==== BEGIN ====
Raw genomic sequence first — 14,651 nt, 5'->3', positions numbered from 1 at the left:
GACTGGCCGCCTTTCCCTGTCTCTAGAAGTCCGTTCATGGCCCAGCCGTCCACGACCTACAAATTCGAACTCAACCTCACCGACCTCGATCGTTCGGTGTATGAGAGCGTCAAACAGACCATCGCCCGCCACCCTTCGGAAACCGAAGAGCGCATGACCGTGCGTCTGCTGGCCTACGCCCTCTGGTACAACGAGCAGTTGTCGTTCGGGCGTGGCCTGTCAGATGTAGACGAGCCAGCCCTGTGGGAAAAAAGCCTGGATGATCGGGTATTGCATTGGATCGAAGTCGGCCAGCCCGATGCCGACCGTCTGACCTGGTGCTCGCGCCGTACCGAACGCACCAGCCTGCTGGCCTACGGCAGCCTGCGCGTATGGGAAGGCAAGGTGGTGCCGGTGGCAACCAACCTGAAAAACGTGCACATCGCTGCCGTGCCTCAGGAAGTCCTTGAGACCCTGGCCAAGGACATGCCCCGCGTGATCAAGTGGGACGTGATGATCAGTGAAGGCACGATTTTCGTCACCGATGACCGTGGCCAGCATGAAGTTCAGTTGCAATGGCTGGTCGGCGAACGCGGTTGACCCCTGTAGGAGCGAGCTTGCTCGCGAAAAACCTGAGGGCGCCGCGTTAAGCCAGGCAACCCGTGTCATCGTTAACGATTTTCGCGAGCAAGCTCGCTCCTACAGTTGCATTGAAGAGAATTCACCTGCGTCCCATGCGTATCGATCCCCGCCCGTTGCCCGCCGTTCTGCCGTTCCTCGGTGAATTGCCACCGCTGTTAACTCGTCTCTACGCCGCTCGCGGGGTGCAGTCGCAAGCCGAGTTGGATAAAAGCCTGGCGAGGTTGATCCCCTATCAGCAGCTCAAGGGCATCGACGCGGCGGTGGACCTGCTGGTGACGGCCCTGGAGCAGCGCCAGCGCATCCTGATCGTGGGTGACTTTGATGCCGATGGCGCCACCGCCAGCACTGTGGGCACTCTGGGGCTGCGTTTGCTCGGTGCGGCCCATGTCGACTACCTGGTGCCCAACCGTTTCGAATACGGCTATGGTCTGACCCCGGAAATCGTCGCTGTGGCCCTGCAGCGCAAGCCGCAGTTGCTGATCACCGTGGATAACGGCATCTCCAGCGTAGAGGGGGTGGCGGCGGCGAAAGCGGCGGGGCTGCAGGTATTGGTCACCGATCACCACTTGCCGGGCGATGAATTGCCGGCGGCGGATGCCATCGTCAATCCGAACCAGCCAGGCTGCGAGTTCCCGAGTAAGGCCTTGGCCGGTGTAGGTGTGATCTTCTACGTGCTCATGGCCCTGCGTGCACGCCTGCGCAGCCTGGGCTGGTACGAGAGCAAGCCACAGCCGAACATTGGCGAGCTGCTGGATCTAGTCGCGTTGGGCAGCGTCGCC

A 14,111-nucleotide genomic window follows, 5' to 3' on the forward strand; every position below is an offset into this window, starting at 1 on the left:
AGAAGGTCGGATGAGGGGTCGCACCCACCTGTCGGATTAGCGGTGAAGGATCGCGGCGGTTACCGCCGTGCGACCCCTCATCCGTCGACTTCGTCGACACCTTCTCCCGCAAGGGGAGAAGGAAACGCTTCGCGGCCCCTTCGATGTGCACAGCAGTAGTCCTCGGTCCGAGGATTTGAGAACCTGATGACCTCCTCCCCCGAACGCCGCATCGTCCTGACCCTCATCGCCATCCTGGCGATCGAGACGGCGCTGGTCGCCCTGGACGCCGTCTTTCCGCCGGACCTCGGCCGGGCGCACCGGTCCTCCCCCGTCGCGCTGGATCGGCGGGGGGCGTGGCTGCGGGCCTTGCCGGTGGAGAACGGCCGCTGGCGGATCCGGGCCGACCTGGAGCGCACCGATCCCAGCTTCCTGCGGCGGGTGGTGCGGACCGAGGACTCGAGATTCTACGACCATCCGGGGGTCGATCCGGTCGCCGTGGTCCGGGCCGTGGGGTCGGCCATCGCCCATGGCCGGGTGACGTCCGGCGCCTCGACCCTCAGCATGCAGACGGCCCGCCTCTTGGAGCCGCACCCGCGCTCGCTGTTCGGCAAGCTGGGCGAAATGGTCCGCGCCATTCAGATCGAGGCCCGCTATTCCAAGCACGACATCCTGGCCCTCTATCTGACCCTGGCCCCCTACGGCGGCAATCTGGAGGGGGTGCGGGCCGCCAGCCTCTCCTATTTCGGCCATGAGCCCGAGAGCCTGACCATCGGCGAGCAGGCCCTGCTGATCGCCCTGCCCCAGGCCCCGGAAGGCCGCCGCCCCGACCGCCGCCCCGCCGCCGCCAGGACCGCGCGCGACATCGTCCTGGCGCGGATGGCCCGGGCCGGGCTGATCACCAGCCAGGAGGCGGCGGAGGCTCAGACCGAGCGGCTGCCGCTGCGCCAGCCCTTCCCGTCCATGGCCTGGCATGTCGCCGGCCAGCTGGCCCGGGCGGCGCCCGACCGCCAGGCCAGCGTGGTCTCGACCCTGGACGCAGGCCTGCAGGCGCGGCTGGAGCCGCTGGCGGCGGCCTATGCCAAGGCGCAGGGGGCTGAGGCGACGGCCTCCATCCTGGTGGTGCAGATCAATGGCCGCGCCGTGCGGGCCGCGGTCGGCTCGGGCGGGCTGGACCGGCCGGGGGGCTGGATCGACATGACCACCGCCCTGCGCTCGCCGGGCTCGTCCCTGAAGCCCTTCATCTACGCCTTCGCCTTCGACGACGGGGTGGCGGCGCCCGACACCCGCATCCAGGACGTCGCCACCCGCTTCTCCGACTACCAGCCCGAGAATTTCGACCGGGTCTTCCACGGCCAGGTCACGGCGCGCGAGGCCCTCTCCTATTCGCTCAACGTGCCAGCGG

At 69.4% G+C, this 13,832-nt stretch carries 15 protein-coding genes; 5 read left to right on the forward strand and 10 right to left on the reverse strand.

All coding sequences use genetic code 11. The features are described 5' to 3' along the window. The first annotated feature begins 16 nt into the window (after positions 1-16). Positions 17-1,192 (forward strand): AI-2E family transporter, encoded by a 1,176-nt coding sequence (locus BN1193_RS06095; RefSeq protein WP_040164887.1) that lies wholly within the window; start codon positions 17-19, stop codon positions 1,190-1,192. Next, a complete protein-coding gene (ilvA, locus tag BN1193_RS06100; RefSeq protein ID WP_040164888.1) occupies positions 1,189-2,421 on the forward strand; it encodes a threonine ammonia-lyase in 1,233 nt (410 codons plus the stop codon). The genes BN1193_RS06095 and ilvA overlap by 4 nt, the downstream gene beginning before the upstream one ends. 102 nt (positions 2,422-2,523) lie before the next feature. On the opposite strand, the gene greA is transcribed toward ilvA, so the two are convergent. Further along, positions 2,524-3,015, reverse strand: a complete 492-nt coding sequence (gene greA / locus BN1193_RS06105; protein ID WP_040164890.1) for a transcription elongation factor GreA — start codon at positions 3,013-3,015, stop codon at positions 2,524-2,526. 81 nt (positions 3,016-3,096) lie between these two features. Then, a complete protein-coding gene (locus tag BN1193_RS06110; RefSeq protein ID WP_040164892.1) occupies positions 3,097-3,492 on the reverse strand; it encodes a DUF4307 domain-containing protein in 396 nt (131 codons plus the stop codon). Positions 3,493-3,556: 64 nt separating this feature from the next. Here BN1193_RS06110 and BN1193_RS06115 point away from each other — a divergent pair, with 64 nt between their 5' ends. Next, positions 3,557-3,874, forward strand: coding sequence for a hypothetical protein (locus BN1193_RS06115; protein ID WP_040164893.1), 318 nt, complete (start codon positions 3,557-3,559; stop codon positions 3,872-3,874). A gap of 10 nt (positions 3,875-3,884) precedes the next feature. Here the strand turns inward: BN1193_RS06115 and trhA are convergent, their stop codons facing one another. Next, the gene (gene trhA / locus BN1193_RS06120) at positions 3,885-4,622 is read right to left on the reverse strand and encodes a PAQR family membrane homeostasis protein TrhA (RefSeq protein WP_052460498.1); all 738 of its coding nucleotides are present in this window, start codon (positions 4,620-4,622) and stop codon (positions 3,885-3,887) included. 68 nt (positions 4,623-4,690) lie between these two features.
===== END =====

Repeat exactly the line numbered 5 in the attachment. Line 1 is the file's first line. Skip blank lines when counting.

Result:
At 69.4% G+C, this 13,832-nt stretch carries 15 protein-coding genes; 5 read left to right on the forward strand and 10 right to left on the reverse strand.